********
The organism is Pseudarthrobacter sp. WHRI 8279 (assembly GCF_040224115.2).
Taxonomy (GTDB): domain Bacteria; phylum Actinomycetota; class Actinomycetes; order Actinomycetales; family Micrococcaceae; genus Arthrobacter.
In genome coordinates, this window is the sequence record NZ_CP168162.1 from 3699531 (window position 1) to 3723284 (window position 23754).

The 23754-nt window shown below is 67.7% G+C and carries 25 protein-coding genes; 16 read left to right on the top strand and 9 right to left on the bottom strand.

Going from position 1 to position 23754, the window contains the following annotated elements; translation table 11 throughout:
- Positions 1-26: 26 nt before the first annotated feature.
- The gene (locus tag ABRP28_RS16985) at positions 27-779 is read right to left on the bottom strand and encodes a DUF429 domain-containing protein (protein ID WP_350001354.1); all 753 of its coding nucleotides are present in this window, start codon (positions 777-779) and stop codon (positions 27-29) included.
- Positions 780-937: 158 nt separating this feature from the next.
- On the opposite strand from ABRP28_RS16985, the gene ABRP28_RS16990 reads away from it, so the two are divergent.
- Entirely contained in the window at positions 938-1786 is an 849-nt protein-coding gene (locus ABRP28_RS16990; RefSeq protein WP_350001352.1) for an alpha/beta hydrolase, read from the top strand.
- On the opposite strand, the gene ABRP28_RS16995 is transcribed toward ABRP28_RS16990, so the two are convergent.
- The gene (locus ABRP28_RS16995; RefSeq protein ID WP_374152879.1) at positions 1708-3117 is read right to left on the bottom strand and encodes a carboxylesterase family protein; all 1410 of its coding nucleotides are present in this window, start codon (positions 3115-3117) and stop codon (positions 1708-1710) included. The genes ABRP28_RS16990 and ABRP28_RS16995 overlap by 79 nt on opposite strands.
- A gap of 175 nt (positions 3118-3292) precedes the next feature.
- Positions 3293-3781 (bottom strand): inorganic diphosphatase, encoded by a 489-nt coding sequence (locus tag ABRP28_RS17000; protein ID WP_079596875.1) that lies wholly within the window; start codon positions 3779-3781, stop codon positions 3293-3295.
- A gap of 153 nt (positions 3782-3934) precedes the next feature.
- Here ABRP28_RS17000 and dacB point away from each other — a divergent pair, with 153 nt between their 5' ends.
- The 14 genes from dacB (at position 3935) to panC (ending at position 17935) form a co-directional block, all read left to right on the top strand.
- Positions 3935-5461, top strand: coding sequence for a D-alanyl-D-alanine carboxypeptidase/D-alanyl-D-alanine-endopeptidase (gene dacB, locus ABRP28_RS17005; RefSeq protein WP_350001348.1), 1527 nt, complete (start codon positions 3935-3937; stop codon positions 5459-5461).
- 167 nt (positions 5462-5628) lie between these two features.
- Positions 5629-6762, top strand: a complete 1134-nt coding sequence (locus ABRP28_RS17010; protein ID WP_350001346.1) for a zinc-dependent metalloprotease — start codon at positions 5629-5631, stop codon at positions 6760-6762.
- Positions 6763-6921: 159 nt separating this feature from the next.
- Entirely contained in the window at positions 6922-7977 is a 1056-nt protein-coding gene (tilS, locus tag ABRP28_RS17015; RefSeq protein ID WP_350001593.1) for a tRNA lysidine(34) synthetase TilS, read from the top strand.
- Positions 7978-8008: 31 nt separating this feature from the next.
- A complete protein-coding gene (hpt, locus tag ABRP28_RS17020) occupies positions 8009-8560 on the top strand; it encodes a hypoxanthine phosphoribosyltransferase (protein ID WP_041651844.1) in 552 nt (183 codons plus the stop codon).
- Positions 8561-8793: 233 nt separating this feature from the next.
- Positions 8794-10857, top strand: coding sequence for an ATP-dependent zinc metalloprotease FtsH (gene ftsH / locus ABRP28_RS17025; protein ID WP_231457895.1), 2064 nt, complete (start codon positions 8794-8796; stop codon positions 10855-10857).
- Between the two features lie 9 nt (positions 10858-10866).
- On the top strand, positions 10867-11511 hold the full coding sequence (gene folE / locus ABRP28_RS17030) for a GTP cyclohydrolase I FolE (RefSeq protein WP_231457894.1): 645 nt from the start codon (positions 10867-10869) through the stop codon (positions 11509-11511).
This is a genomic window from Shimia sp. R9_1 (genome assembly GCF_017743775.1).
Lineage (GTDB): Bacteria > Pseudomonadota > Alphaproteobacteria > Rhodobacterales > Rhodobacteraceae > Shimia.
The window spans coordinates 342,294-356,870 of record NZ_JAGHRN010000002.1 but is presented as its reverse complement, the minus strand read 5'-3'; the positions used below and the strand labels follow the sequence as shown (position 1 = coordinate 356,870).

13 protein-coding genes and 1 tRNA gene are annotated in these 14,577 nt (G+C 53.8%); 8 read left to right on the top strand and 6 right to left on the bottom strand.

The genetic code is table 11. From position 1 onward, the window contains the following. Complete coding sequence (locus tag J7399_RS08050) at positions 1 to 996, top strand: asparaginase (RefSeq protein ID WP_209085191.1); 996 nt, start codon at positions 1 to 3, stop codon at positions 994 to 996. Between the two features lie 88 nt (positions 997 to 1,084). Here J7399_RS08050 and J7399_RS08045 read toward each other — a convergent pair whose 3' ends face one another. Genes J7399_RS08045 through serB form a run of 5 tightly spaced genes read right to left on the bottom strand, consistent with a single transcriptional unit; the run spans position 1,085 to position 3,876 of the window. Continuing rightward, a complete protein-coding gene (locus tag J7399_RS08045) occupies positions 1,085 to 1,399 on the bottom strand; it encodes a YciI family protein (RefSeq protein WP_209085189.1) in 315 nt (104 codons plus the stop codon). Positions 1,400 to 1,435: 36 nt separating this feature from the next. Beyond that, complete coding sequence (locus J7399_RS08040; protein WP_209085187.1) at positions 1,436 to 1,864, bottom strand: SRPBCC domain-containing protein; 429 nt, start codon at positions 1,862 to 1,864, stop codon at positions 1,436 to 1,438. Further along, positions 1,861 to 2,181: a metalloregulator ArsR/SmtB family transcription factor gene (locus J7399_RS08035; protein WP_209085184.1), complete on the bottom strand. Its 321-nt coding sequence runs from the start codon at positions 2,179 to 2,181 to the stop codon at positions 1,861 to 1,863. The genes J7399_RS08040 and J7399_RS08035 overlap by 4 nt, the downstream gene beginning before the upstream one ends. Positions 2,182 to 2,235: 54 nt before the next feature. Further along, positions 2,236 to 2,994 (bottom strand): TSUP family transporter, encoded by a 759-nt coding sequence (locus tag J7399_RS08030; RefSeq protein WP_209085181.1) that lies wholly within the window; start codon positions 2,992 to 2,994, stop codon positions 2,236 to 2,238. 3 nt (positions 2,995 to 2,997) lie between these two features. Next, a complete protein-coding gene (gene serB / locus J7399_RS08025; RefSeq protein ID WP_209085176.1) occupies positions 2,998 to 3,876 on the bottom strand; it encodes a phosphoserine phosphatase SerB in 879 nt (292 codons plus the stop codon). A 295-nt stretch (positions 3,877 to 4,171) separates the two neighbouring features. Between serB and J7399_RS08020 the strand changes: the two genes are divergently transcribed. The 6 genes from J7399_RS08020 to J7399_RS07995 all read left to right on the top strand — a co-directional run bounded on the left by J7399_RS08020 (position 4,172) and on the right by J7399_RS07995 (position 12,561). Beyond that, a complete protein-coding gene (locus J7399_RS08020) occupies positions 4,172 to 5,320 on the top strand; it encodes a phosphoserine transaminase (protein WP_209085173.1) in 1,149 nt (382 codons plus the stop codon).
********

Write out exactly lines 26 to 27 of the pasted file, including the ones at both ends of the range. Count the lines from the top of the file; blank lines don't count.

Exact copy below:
- Positions 8794-10857, top strand: coding sequence for an ATP-dependent zinc metalloprotease FtsH (gene ftsH / locus ABRP28_RS17025; protein ID WP_231457895.1), 2064 nt, complete (start codon positions 8794-8796; stop codon positions 10855-10857).
- Between the two features lie 9 nt (positions 10858-10866).